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2014 Eisner Prize Winners Announced

Monday, October 13, 2014

This month, The Eisner Foundation will honor two exceptional organizations, Bridge Meadows of Portland, Oregon, and the Intergenerational Schools of Cleveland, Ohio, with The Eisner Prize for Intergenerational Excellence, a $100,000 prize that recognizes an individual or a non-profit organization for efforts to unite multiple generations – especially seniors and youth – and bring about positive, lasting changes in their communities.  The Prizes will be awarded at the National Conference in Tempe, Arizona on October 29, 2014.

“It is our honor and privilege to present this year’s Eisner Prizes for Intergenerational Excellence to these two amazing organizations,” said Michael Eisner.  “The Prizes allow us to honor organizations that share our mission nationwide, with the hope that the good work being done can be replicated in Southern California.  Both Bridge Meadows and the Intergenerational Schools are doing a remarkable job of bringing together people of multiple generations for the betterment of all involved.  We thank them for their efforts to make their communities better places to live, especially for vulnerable children and elders.”

The Eisner Foundation is honoring Bridge Meadows for “Innovation in Intergenerational Solutions.”  Bridge Meadows is a unique multi-generational community (located in the Portsmouth neighborhood of North Portland, OR) where adoptive parents, foster children, and low-income elders –those over 55 – find a true home built with love and the shared vision of a better tomorrow.

“We are extremely honored and quite humbled to be awarded The Eisner Prize,” said Dr. Derenda Schubert, Executive Director of Bridge Meadows. “It is a privilege to see firsthand the impact of the Bridge Meadows community in the lives of our residents in just three short years – our former foster youth are reaching & exceeding their personal and academic potential, families are interrupting the cycle of generational poverty and all three generations are demonstrating improved interpersonal connectedness, improved health and wellness. We feel a grand sense of urgency in this work and believe that this prestigious prize from The Eisner Foundation will raise the national exposure to the power of permanence, place and purpose in ways we could never have achieved on our own.”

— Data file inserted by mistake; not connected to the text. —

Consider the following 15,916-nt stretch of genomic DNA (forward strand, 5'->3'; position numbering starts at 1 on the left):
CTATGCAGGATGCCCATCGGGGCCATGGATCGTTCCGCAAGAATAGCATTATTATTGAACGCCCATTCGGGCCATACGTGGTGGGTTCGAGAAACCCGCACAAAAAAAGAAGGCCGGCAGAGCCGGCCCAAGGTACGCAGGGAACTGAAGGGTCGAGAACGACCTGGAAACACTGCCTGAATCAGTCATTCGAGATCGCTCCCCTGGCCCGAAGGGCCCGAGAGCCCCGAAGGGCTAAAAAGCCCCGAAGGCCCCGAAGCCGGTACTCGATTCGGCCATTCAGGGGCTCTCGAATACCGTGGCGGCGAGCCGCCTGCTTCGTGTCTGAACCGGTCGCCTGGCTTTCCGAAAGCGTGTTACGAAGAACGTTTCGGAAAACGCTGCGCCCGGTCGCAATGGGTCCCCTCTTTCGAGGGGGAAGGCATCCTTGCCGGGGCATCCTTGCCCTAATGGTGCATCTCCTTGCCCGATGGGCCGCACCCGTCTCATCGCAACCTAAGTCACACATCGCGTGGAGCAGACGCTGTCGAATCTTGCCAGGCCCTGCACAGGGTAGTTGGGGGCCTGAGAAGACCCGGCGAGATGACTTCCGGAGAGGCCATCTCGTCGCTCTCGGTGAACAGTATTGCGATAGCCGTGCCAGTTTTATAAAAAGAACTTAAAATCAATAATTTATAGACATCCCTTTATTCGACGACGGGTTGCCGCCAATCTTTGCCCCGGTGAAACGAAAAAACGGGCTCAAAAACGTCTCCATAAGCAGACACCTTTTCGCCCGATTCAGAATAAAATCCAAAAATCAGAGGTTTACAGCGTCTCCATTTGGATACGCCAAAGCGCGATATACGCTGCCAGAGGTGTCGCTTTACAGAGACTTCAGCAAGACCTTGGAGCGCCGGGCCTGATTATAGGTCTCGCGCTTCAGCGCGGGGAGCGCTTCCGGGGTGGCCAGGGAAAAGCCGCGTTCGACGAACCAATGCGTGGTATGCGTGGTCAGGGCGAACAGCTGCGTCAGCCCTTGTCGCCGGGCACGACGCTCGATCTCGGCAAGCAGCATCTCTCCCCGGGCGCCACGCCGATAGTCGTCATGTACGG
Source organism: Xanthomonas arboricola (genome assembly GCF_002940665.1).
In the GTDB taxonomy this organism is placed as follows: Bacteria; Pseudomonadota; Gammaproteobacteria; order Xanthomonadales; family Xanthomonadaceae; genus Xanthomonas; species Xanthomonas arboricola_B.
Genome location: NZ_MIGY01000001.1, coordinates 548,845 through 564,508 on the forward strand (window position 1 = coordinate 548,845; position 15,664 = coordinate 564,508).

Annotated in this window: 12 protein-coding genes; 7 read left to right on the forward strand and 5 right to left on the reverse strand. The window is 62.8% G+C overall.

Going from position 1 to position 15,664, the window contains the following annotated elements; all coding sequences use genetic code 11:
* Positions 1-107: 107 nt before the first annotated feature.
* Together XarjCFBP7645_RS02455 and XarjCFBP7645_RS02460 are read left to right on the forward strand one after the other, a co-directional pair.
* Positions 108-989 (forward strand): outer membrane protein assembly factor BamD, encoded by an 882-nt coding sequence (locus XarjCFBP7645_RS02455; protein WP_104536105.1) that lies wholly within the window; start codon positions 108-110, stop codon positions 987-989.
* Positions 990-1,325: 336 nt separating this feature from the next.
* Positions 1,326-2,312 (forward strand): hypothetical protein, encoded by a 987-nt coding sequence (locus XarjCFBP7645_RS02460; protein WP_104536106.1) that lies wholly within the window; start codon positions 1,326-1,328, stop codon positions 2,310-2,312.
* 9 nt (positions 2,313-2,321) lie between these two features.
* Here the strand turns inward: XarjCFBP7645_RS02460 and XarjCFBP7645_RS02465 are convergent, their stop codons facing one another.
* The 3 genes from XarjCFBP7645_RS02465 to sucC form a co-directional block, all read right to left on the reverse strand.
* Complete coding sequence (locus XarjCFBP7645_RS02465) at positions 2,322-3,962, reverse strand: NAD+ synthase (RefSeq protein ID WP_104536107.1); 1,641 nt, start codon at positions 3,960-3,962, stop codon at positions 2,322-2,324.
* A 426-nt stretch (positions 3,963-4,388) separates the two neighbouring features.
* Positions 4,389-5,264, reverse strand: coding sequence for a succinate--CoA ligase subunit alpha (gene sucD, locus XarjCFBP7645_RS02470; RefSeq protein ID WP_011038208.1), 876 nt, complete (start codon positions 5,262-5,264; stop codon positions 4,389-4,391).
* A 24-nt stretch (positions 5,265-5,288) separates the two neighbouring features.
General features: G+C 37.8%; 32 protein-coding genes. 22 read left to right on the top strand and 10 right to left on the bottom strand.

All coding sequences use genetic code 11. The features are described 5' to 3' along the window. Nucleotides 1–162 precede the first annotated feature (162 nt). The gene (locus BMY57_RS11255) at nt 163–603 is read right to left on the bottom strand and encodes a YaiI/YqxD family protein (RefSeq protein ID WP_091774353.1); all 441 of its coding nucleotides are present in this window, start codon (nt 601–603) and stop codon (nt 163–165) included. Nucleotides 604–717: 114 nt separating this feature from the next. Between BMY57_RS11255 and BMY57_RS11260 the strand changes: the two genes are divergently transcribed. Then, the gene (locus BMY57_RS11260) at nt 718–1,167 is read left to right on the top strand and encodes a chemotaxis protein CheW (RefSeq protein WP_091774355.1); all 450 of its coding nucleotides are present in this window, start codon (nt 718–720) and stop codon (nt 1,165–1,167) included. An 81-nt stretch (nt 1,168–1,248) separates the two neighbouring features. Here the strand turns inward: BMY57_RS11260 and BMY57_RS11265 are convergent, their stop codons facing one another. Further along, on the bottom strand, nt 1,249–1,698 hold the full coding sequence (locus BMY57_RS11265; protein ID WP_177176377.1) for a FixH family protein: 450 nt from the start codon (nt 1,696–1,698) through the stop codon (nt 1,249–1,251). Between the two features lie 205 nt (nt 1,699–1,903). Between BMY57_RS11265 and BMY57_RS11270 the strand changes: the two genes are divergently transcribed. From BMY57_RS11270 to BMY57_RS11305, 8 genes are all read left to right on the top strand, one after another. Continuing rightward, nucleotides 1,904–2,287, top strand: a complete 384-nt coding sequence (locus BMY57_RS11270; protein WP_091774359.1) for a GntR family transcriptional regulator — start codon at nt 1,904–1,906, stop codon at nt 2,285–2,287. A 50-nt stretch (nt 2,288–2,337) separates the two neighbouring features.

The second winner of this year’s Eisner Prize, for “Lifetime Achievement in Intergenerational Advocacy” is the Intergenerational Schools in Cleveland, Ohio.  Founded by Drs. Peter and Catherine Whitehouse 14 years ago, the Intergenerational Schools bring together youth and elders in one-of-a-kind learning environments that not only support academic excellence for the young students but also promote life skills for students as well as lifelong learning for elders with physical or cognitive limitations. The schools connect the entire community in a meaningful way.  Elder mentors help in the classroom with academic skills and students visit local assisted living centers.

“The Eisner Prize will allow us to strengthen our intergenerational model through working more broadly globally and more deeply locally,” said Dr. Peter Whitehouse. “Newly emerging schools need expanded programming and our lead school will develop new intergenerative ways of creating impactful stories of multi age relationships and learning.”

I hope The Eisner Prize brings the subject of intergenerational programming, and its benefits, into a national conversation.  Highlighting programs across the country that bring seniors and youth together to enhance their communities is an important component of what The Eisner Foundation does. These two organizations are true leaders in this field, and we’re proud to find a way to honor and celebrate their innovative commitments to children and seniors.

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